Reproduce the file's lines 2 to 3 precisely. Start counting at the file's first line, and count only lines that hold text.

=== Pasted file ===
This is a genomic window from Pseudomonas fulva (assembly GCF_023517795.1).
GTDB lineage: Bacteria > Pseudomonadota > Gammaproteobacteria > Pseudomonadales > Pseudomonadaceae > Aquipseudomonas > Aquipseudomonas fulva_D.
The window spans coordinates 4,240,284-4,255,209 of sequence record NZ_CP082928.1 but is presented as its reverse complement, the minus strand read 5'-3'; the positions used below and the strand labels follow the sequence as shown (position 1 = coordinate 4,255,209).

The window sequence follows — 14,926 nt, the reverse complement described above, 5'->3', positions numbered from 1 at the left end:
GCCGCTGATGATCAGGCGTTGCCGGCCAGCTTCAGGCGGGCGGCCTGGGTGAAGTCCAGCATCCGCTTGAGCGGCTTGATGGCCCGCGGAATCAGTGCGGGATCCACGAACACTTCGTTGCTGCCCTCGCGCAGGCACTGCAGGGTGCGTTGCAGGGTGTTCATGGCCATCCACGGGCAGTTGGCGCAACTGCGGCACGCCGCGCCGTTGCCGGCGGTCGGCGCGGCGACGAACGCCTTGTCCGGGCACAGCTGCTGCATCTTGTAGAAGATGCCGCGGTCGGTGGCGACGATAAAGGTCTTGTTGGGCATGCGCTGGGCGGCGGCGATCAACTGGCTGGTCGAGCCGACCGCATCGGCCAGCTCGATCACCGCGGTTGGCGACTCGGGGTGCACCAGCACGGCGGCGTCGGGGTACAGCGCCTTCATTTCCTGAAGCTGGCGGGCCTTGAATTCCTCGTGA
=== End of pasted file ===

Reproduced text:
GTDB lineage: Bacteria > Pseudomonadota > Gammaproteobacteria > Pseudomonadales > Pseudomonadaceae > Aquipseudomonas > Aquipseudomonas fulva_D.
The window spans coordinates 4,240,284-4,255,209 of sequence record NZ_CP082928.1 but is presented as its reverse complement, the minus strand read 5'-3'; the positions used below and the strand labels follow the sequence as shown (position 1 = coordinate 4,255,209).